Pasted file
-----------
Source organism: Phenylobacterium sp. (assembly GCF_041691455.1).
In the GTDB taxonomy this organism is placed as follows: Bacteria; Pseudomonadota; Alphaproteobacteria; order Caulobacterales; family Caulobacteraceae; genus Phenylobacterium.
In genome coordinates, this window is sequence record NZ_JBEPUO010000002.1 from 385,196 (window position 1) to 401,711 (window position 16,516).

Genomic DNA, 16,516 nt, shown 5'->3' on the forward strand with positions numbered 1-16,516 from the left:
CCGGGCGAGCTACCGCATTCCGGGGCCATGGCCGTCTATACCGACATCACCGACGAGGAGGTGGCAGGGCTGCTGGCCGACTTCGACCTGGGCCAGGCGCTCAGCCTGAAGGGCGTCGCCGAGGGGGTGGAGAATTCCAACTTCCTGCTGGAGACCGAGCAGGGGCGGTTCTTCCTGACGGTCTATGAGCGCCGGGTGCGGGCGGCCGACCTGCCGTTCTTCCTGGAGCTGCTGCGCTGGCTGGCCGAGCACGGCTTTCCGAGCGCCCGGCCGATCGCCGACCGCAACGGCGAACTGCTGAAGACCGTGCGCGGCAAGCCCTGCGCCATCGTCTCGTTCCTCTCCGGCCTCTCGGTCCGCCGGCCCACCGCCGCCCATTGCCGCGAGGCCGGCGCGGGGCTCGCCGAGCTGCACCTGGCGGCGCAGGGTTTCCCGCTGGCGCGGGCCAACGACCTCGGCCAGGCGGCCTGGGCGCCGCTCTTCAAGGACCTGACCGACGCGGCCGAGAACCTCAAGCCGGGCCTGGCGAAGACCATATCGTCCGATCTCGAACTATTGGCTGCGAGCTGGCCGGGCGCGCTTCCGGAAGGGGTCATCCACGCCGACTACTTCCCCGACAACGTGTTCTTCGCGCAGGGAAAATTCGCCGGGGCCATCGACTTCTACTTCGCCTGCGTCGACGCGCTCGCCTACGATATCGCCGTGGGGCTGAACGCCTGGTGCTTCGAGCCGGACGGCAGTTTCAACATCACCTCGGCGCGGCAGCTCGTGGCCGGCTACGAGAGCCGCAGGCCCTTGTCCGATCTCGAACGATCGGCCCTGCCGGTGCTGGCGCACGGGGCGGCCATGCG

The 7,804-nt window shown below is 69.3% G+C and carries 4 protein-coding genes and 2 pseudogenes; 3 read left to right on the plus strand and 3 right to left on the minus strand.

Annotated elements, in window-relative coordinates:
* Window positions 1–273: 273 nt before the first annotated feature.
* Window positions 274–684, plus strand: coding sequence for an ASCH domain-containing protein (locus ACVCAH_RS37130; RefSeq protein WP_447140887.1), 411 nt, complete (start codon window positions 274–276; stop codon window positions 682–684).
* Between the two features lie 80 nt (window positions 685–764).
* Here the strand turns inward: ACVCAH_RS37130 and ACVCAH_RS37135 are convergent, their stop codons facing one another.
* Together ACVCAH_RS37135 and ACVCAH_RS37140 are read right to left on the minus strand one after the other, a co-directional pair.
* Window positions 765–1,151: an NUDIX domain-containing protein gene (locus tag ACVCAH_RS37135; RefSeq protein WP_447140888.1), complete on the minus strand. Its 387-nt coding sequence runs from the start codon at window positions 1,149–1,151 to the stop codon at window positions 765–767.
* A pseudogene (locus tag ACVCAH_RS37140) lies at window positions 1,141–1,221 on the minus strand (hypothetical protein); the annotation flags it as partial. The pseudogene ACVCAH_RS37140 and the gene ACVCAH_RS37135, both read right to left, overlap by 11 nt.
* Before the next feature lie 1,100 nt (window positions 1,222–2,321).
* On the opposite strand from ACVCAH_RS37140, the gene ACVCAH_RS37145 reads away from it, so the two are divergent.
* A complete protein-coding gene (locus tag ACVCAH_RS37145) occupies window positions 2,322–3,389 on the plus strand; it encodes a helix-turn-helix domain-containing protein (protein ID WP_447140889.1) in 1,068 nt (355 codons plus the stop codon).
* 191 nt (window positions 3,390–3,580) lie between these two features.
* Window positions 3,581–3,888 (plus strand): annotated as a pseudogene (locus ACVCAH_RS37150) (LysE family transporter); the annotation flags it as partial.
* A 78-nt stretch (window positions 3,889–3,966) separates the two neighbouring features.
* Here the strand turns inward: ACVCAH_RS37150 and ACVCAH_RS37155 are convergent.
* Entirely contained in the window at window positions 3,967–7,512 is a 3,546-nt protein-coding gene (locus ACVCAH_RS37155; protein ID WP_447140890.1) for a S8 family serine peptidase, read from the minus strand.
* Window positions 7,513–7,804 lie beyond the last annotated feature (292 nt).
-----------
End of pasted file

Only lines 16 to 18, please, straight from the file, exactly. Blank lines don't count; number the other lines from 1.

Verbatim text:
* On the opposite strand from ACVCAH_RS37140, the gene ACVCAH_RS37145 reads away from it, so the two are divergent.
* A complete protein-coding gene (locus tag ACVCAH_RS37145) occupies window positions 2,322–3,389 on the plus strand; it encodes a helix-turn-helix domain-containing protein (protein ID WP_447140889.1) in 1,068 nt (355 codons plus the stop codon).
* 191 nt (window positions 3,390–3,580) lie between these two features.